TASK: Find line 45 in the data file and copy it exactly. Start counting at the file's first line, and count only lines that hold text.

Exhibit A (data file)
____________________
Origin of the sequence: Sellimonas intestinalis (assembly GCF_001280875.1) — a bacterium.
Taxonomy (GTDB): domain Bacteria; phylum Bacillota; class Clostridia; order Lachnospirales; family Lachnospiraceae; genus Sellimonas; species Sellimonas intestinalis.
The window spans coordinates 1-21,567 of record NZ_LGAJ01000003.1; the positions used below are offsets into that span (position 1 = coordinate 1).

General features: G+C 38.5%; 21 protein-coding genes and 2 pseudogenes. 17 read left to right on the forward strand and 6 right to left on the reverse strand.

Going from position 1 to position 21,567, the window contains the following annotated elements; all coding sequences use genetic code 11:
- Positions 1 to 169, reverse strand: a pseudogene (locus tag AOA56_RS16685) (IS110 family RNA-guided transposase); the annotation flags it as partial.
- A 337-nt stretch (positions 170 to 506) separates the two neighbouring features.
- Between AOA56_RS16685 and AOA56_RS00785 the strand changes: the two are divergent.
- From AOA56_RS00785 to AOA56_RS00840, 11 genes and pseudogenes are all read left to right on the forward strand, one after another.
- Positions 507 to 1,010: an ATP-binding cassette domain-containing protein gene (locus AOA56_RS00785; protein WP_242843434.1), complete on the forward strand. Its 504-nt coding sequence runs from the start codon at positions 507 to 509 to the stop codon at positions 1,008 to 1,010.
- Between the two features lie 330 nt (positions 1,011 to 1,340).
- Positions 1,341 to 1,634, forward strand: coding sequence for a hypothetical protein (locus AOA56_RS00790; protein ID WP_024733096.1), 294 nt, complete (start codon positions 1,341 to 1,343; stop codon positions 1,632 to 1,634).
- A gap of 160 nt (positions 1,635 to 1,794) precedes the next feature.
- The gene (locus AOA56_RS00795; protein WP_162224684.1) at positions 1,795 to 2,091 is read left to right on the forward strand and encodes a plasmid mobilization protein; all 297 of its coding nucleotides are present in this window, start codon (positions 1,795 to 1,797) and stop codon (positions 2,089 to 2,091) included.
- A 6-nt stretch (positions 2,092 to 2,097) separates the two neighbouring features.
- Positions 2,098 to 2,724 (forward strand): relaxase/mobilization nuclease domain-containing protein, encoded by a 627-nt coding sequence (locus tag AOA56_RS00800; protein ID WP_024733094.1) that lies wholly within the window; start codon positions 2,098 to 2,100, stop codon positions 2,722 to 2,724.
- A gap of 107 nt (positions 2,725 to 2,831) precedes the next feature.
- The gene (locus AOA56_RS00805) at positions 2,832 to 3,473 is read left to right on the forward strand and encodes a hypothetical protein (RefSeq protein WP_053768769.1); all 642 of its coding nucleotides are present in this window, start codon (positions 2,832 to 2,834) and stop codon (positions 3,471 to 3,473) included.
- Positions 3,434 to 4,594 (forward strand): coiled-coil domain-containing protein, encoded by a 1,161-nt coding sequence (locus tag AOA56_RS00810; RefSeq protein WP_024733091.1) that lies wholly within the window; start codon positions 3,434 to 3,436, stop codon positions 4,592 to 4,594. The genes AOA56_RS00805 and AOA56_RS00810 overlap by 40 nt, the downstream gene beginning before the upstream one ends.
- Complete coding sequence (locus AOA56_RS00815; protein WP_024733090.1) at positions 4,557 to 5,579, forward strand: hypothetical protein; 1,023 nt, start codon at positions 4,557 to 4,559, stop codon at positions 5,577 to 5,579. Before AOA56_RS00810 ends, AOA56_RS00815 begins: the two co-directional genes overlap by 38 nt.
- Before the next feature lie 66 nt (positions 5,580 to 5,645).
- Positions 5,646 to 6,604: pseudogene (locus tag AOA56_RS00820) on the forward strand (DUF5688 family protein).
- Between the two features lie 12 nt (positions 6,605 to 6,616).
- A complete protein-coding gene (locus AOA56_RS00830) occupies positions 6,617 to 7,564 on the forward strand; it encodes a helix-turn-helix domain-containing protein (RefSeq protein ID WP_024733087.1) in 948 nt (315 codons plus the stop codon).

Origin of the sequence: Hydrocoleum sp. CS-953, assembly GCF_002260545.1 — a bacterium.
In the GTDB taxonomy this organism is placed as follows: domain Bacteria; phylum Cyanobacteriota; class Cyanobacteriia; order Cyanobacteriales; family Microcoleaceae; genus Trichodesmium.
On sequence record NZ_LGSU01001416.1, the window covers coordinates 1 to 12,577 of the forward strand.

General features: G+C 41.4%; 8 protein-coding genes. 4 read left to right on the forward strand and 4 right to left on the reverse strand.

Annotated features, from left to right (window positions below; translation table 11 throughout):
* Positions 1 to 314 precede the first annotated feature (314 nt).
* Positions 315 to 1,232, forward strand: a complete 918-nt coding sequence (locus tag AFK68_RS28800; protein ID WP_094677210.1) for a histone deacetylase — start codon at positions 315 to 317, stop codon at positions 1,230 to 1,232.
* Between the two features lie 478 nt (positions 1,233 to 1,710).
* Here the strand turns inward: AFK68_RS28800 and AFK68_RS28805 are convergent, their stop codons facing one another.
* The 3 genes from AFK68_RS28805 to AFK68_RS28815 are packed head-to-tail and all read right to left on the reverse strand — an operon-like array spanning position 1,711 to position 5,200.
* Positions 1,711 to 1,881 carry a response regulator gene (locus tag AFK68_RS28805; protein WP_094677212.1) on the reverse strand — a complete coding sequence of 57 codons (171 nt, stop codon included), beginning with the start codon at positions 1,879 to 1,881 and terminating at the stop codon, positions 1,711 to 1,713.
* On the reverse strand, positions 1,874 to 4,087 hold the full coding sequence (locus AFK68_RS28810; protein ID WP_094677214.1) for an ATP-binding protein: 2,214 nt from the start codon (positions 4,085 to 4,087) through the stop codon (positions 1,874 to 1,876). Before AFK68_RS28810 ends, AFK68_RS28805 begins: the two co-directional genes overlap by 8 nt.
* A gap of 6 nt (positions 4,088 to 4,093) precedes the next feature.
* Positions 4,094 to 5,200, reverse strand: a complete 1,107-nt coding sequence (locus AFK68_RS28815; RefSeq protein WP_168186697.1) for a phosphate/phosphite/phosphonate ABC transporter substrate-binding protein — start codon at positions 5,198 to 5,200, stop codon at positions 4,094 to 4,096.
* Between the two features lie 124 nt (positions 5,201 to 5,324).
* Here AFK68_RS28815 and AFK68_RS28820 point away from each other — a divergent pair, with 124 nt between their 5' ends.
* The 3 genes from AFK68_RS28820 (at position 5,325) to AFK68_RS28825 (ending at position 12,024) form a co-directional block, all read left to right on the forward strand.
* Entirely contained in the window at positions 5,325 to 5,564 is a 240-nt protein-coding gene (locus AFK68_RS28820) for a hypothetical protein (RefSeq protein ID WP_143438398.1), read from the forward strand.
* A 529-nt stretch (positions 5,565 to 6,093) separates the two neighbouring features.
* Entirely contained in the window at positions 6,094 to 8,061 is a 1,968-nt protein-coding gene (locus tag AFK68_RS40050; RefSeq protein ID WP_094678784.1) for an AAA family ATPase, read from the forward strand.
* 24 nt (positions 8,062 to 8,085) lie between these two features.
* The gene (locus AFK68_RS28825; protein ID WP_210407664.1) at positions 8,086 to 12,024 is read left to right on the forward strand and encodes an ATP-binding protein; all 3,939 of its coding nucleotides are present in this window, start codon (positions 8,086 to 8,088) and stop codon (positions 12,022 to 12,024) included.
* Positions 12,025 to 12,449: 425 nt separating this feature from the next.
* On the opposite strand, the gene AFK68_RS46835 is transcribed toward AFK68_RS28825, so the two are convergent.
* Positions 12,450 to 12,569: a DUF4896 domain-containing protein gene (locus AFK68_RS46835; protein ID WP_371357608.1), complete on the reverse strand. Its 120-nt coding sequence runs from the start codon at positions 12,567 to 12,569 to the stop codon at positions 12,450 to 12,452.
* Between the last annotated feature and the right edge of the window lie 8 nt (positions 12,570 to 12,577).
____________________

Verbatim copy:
* 24 nt (positions 8,062 to 8,085) lie between these two features.